Circle of Willis
This provides alternate detours for blood flow to the brain in case arteries become blocked or damaged, as well as helping to equalize blood pressure to the brain.
Cerebral arterial circle
This is another name for the Circle of Willis
These vessels are continuations of the subclavian arteries. They give rise to numerous branches that supply muscles of the thorax, shoulder, scapula, and humerus.
These vessels are continuations of the axillary arteries into the arm and are common sites for blood pressure measurement. They supply muscles of the arm, humerus, and elbow joint.
These vessels are continuations of the brachial arteries, and pass along the lateral aspect of the forearms to enter the wrists. They are a major blood source to muscles of the posterior compartment of the forearm.
These vessels branch off the brachial arteries and pass along the medial aspect of the forearms and then into the wrists. They are a major blood source to muscles of the anterior compartment of the forearm.
Superficial palmar arches
These vessels, which extend across the metacarpals, are formed mainly by a branch of the ulnar artery, and partly by a branch of the radial artery. They supply muscles, bones, joints, and skin of the palm and fingers.
This vessel is also called the thoracic aorta (as it moves through the thoracic cavity), and the abdominal aorta (as it moves through the abdominal cavity).
Posterior intercostal arteries
Nine pairs of arteries that branch off the thoracic aorta, and pass laterally and then anteriorly through the spaces between the ribs. They supply the skin, muscles, and ribs of the thoracic wall, along with the thoracic vertebrae, meninges, spinal cord, and mammary glands.
Superior phrenic arteries
These vessels arise from the lower end of the thoracic aorta and pass onto the superior surface of the diaphragm. They supply the diaphragm muscle and pleura covering the diaphragm.
Inferior phrenic arteries
These vessels are the first paired branches of the abdominal aorta. They supply the diaphgram and suprarenal (adrenal) glands.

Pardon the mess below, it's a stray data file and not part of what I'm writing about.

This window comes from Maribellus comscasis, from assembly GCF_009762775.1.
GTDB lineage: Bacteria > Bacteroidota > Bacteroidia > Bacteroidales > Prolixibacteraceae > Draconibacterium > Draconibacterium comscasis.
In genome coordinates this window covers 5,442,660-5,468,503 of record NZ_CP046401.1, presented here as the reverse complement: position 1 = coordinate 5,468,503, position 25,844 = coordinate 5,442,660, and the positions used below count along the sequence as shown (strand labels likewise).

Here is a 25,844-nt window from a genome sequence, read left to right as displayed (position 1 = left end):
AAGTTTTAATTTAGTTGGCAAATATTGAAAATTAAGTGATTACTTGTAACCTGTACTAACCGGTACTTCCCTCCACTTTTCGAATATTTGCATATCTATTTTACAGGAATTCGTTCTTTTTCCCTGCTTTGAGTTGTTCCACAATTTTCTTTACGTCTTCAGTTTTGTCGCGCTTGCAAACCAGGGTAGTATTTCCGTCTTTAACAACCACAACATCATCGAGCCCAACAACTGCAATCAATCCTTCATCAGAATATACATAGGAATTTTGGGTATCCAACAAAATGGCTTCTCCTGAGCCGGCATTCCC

This artery is the first branch of the abdominal aorta, and divides into three branches: the left gastric, splenic, and common hepatic arteries. It supplies all of the GI tract (from the abdominal part of the esophagus to the duodenum) and spleen.
Left gastric artery
This is the smallest of the three celiac branches, arising superiorly to the left. It supplies the lesser curvature of the stomach and the abdominal part of the esophagus.
This is the largest branch of the celiac trunk, arising from the left side of the trunk and then passes horizontally to the spleen. It and its branches supply the spleen, pancreas, and greater curvature of the stomach.
Common hepatic artery
This is the branch of the celiac trunk that arises from the right side of the trunk. It and its branches supply the liver, gallbladder, stomach, pancreas, and duodenum.
Proper hepatic artery
This is a branch of the common hepatic artery that ascends along the bile ducts to supply the liver and gallbladder.
Right gastric artery
This is a branch of the common hepatic artery that curves back to the left to supply the lesser curvature of the stomach.
Superior mesenteric artery
This branch of the abdominal aorta located 1 cm below the celiac trunk (near L1) branches extensively into the portions of the peritoneum that attach the small intestine to the posterior abdominal wall. It supplies the organs of the GI tract from the duodenum to the transverse colon.